Batman tale, Aurora shooting reflect deeper morality tale

It reads like the scene from a Christopher Nolan Batman movie.  A man, heavily armed and wearing a bulletproof vest, … Continued

It reads like the scene from a Christopher Nolan Batman movie.

 A man, heavily armed and wearing a bulletproof vest, opens fire on a theater full of innocents, killing 12 people and wounding scores of others. Officials find signs his apartment may be booby trapped — trip wires tied to what appear to be homemade bombs. When police remove the killer’s gas mask, they discover the suspect — 24-year-old James Holmes — has dyed his hair red.

 The Joker, he calls himself.

 If only it had been a scene. If only the people in that Aurora, Colo., theater could’ve watched the horror unfold on screen, it would’ve made some sort of sense. It would’ve driven the plot forward, pushed Nolan’s brooding Dark Knight into action. And after Nolan called “cut,” actors and extras would’ve gotten up, brushed themselves off and walked away.

 But there in Aurora, there was no Batman to stop the killer, no director to cut the scene. There was no plan to it, no plot — at least not that we can see. It’s just a tragedy — another senseless horror in a world that’s known far too many.

 Of all the words that can be used to describe the Aurora shooting, “senseless” may be the worst word of all — particularly for those of us who call ourselves Christian. We claim to worship a good, just and all-powerful God — a God who loves us with a passion as broad as the universe itself. We are His children, we say. And God wouldn’t let any harm come to His children … would He?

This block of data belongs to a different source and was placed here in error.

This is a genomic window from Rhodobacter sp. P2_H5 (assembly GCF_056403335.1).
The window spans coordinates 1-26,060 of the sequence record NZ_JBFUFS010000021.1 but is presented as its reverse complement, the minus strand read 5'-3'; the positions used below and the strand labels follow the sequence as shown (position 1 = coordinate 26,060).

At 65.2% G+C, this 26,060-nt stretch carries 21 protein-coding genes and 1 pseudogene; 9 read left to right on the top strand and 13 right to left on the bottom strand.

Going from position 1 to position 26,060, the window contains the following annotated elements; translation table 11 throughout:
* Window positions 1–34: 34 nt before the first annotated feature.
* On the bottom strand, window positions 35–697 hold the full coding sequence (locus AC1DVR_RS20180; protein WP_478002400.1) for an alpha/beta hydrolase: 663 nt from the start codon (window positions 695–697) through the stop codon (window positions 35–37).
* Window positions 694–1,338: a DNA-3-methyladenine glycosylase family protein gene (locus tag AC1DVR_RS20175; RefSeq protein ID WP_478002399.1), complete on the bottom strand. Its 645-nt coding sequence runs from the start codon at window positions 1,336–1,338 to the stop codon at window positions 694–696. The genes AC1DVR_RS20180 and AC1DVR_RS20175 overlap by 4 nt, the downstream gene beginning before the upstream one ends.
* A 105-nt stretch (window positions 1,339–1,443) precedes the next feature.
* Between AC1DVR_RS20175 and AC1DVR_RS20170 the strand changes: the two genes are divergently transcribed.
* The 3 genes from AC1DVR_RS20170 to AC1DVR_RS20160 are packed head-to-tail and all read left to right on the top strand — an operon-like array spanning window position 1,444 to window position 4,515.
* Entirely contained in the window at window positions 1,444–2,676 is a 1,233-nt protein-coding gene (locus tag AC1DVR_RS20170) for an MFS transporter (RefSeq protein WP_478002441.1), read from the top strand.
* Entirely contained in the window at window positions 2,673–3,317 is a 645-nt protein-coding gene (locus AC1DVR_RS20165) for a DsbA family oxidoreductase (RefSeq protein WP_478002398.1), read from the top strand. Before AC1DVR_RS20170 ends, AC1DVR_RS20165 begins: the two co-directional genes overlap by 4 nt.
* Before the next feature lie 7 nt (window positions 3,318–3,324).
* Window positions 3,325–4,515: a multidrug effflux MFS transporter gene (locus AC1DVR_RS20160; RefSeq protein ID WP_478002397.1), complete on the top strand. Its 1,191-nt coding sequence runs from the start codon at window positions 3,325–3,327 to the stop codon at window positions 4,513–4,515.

And the question hangs in the air, waiting, pleading for an answer.

 It’s sadly appropriate Holmes took on The Joker’s persona. He, among all of Batman’s archvillains, offers the worst possible answer to that hanging question: God? he chirps, brushing a hand through his caterpillar-green hair. How quaint. How precious. There is no God. There is no meaning. There is no reason in this cold, dark place. The only truth is that there is no truth.

 “I’m not a monster,” he tells Batman in The Dark Knight. “I’m just ahead of the curve.”

 The clash between Batman and the Joker is a struggle between meaning and meaninglessness. And that struggle goes to the core of our being.

 We don’t know what sort of faith Batman has — what he believes in, if anything. But it’s obvious he believes in meaning — an overarching sense of purpose that transcends our biology and upbringing. For Batman, right and wrong aren’t just man-made constructs, but eternal ideals. He believes our lives have purpose: I believe that’s why he protects the people of Gotham with such verve and holds himself to such strict standards.

 But the Joker, he doesn’t believe in any of that stuff. Right and wrong, life and death, it’s all part of the same cosmic joke. Meaning? Pish.


View Photo Gallery: The nation mourns in the aftermath of the Friday shooting that left 12 dead and dozens more injured. Meanwhile, police in Colorado continue to investigate the case and try to disarm booby traps in the apartment of the shooting suspect.

That’s why The Joker never goes away, I think — not for long, at any rate. His philosophy is too frightening to vanish completely. In his grinning visage, Batman faces his own secret doubt — doubt that many Christians like me sometimes face during the darkest moments of our lives. We wonder, in the wake of our Auroras, whether we’re behind the curve. Senseless tragedy hits us in the gut. Any explanation we might give, any words of hope we might try to offer, seem so inadequate: A joke that only the Joker could laugh at.

 And yet there is hope. And we see a shadow of it in Batman.

 The superhero’s fictional Gotham is a dark, brutal and often senseless place — a comic-book mirror of our own flawed and failing world. Batman knows it well. When he was just a boy, his parents were murdered in front of him.